The results of the visual analogue scale suggest that it was not as sensitive to changes in HRQOL, a finding that is consistent with those of others.21 The visual analogue scale seemed to be more in line with the subscale results for the short-term midcycle changes than for the long-term changes, suggesting perhaps that individuals' “internal anchoring” for a visual analogue scale may shift over time. Thus, scales that provide anchoring for item responses may provide better long-term responsiveness.
In conclusion, we found no evidence of a long-term adverse impact of IL-2 administration on quality of life, despite the short-term detriments evident during treatment administration cycles. If further research determines that immunologic effects of IL-2 translate into clinical benefit, subcutaneous or intravenous IL-2 may be a reasonable treatment option for patients who are willing to tolerate its short-term side effects.
Study drugs were provided by Chiron Corporation (David Sahner, MD), Bristol-Myers Squibb Company (Steven Schnittman, MD). and Glaxo Wellcome (Diane Goodwin, PharmD, and Alex Rinehart, PhD).
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Credit Roster of Participating AACTG Sites and Contributors (in order of the number of patients enrolled)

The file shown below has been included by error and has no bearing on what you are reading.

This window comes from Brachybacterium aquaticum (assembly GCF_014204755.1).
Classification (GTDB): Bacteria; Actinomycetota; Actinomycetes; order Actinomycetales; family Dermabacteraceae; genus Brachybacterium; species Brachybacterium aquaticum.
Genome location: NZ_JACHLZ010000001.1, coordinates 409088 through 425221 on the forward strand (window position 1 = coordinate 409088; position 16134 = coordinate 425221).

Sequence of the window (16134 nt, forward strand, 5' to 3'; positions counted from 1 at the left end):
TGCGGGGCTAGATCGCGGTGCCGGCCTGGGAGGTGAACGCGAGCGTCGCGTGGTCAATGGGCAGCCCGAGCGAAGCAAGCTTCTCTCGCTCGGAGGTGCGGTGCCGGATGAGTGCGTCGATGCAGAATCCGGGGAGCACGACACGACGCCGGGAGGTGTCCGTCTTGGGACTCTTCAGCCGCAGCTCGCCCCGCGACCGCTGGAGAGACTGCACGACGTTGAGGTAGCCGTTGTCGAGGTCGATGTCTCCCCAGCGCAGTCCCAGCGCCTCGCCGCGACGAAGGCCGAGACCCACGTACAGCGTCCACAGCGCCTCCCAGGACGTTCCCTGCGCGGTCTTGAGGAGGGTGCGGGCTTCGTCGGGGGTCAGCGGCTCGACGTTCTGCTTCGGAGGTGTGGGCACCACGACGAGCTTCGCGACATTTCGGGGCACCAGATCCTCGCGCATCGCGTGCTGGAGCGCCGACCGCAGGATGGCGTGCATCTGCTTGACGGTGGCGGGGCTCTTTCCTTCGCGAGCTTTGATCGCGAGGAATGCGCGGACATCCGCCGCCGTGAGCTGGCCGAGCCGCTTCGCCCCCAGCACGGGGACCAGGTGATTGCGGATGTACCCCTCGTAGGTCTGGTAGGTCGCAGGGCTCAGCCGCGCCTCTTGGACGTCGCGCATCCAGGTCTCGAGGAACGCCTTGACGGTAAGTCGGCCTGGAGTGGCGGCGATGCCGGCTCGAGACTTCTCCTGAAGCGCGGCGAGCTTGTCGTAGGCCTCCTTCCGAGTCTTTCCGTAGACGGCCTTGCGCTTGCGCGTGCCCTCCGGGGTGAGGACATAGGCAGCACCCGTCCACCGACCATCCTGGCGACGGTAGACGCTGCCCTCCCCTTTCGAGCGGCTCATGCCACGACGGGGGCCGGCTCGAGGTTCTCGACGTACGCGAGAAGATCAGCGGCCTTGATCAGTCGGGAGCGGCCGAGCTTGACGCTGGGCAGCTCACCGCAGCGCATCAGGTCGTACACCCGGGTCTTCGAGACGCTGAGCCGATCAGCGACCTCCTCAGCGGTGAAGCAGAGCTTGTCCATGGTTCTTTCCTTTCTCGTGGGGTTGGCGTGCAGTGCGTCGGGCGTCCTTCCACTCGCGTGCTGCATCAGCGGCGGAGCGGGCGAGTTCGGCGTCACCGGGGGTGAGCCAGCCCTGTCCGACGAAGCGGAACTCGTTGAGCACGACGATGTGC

University of Texas Medical Branch, Galveston: Richard B. Pollard, MD, Michael J. Borucki, MD, and Suzanne Lanier, RN; Duke University Medical Center: Carol Dukes Hamilton, MD, Shelia Tedder, RN, and Kenneth Shipp, RPh; Washington University, St. Louis: Ge-Youl Kim, RN, BSN, and Michael Conklin, RN, CS, RNP; Case Western Reserve University: Kathy Shina, RN, and Ann Conrad, RN; Tulane University: Juan J. L. Lertora, MD, PhD, and David Mushatt, MD; University of California Los Angeles Medical School: Judy Carden, RN, and Mario Guerrero, MD; Beth Israel Medical Center: Donna Mildvan, MD, and Gwen Costantini, FNP; University of North Carolina: Becky Stephenson, MD, and Laurie Frarey; University of Alabama at Birmingham: Michael Kilby, MD, and Kerry Upton, RN; University of Iowa Hospitals and Clinics: Julie Katseres, ARNP, and Jack T. Stapleton, MD; Cornell University: Valery Hughes, FNP, and Roy Gulick, MD; University of Hawaii: Debra Ogata-Arakaki, RN, and Scott Souza, PharmD; University of Southern California: Michael P. Dube, MD, and Hannah Edmondson-Melancon, RN, MPH; University of Washington, Seattle: Sheryl Storey, PA-C, and N. Jeanne Conley, RN; Ohio State University: Susan L. Koletar, MD, and Charlotte Mills, RN; Beth Israel Deaconess-East Campus: Carol Delaney, RN, and Clyde Crumpacker, MD; New York University/Bellevue: Mary Vogler, MD, and Janet Forcht, RN; University of Rochester: Richard Reichman, MD, and Jane Reid, RNC, MS; University of Colorado Health Sciences Center, Denver: Virginia Waite, BSN, and Elizabeth Connick, MD; Stanford University: Sandra Valle, PA-C, and Debbie Slamowitz, RN, BSN, ACRN; University of California, San Francisco: Mark Jacobson, MD; Indiana University Hospital: Kristen Todd, RN, MSN, and Mitchell Goldman, MD.